Not surprisingly, the memes tackle a wide variety of topics. Just as Dhoni dons a dual role of wicket-keeper and batsman, so do these memes praise PM Modi’s achievements while simultaneously attacking the Congress and opposition parties.
Who is Paying for the Advertisments ?
A perusal of the Modi 11 page in the Facebook Ads Library reveals two patterns:
1.Its details about itself are at best sketchy.
2. The advertising patterns are similar to other pro-BJP pages like Nation With NaMo, My First Vote For Modi and Bharat Ke Mann ki Baat – all three are among the top advertisers on Facebook, having collectively spent over Rs 4 crore on over 12,000 advertisers since February.
- Modi 11 only mentions “Barakhamba Road, New Delhi 110001” as the address of its advertiser. Incidentally, the other pro-BJP pages mention Barakhamba in their address, but as part of the BJP headquarters address on Deendayal Upadhyay Marg.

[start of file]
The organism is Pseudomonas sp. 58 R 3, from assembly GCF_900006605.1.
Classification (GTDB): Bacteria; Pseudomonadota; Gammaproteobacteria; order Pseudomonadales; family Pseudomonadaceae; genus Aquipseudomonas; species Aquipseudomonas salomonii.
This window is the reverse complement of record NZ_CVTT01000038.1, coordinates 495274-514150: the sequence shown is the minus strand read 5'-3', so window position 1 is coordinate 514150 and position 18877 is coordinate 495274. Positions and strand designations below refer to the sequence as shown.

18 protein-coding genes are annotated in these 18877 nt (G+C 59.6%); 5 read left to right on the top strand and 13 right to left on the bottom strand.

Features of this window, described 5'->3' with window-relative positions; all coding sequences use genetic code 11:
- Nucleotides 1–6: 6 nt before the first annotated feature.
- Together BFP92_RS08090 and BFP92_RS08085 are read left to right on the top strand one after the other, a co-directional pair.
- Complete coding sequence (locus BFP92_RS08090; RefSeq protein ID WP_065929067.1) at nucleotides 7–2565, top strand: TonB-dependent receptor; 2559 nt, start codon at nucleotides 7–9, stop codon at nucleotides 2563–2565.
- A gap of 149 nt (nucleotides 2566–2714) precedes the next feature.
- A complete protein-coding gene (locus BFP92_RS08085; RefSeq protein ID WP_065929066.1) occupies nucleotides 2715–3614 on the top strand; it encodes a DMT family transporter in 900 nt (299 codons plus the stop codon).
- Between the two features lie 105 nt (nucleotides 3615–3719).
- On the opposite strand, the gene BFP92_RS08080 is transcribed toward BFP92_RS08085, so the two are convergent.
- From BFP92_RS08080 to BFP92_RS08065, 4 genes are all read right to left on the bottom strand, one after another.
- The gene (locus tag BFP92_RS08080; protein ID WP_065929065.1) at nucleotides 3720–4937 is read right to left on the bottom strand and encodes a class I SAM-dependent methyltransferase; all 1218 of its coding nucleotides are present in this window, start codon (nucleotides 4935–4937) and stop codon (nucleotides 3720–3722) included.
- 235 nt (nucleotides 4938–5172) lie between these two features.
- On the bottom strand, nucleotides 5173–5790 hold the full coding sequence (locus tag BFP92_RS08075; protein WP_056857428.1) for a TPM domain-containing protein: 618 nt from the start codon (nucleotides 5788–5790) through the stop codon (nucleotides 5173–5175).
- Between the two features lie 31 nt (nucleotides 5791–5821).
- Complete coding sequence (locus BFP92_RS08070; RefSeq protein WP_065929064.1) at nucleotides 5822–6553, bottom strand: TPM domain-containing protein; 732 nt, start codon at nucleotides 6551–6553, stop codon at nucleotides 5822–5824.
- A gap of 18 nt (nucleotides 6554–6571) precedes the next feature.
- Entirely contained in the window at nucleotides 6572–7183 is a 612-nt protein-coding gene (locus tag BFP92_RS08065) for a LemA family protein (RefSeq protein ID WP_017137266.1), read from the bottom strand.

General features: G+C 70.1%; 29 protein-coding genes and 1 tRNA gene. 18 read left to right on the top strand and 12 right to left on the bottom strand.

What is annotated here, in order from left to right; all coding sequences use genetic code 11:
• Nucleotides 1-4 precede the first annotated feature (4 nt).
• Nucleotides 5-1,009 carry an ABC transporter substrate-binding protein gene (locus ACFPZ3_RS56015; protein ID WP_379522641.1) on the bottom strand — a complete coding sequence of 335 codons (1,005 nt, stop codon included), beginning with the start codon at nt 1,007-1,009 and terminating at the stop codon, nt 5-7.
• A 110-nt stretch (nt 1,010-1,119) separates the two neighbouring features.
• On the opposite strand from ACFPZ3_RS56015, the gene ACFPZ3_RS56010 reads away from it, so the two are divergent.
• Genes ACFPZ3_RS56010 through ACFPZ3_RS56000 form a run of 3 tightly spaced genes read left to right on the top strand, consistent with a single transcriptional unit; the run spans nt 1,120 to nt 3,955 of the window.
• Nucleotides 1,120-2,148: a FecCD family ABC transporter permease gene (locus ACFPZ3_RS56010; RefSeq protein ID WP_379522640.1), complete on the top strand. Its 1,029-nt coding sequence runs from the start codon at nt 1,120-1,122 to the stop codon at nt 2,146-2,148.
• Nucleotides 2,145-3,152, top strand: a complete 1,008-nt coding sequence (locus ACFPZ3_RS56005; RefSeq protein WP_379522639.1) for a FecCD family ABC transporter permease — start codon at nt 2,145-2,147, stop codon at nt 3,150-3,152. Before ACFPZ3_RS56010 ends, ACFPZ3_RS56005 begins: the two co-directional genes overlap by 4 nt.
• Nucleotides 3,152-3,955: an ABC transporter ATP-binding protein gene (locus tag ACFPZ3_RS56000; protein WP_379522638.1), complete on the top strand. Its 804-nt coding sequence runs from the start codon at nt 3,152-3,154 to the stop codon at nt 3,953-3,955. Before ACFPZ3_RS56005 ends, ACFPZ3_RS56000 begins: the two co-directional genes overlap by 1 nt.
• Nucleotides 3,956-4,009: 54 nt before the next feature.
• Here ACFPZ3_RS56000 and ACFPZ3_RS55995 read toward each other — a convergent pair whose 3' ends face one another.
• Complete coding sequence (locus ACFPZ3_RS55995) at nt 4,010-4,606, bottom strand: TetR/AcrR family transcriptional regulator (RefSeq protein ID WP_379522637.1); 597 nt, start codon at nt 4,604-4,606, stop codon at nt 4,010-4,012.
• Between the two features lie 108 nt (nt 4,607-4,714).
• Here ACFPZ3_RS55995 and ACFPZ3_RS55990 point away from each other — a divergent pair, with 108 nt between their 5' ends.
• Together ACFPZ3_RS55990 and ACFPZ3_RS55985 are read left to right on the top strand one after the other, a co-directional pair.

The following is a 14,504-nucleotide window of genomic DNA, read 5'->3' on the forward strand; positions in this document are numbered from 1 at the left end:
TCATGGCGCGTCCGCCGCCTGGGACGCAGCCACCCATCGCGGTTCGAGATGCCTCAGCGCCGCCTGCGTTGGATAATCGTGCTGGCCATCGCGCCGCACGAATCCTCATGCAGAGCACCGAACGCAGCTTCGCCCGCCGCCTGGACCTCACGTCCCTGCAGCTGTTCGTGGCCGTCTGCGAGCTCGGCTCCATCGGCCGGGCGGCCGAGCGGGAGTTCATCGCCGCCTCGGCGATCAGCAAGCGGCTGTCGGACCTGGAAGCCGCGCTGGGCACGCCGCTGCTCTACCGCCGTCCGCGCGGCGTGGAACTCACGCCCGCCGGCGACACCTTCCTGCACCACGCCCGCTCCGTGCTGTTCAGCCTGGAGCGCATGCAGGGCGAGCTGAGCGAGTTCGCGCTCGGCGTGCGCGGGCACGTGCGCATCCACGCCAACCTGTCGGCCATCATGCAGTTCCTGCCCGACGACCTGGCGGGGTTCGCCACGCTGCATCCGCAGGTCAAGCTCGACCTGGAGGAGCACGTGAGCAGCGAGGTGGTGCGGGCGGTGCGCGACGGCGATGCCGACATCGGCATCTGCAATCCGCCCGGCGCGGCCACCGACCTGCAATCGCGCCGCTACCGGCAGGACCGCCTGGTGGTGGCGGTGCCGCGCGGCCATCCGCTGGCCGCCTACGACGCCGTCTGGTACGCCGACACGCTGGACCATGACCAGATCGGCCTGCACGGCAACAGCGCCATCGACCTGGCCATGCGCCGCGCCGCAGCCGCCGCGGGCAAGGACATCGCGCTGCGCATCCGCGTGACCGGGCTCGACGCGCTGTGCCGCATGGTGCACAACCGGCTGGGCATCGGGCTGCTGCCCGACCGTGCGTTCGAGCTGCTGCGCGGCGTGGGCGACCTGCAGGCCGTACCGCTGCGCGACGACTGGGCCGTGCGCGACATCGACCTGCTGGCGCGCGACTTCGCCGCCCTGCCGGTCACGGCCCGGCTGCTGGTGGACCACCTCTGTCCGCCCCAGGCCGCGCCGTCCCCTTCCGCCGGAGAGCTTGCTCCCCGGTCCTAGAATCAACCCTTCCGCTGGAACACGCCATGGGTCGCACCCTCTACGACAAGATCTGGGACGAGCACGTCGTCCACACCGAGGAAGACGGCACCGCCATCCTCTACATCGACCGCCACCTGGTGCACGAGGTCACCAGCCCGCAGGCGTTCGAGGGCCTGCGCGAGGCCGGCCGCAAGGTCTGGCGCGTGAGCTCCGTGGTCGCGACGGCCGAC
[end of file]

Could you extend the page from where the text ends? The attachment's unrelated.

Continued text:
- It also has a phone number – +91 63728 02077. This is also similar to the phone number on the other pro-BJP pages like Nation With NaMo and My First Vote for Modi which have +91-63728 02059 +91-63728 02105 as their number respectively.
- The Quint contacted all the numbers and found them all to have been registered in Odisha and unreachable.
- Modi 11 is promoted on the other pro-BJP pages and websites as well. Nation with NaMo has also been running a banner on its home page asking people to “build your own NaMo 11 team to campaign for PM Modi and lead this team”. We don’t know who is paying for the paid promotions by Nation With NaMo either.
Why Should This Worry Us ?
The absence of a specific individual who can be held accountable for the political advertisements is the first red flag. Neither does the page mention its full address, nor does it assign a phone number that is reachable.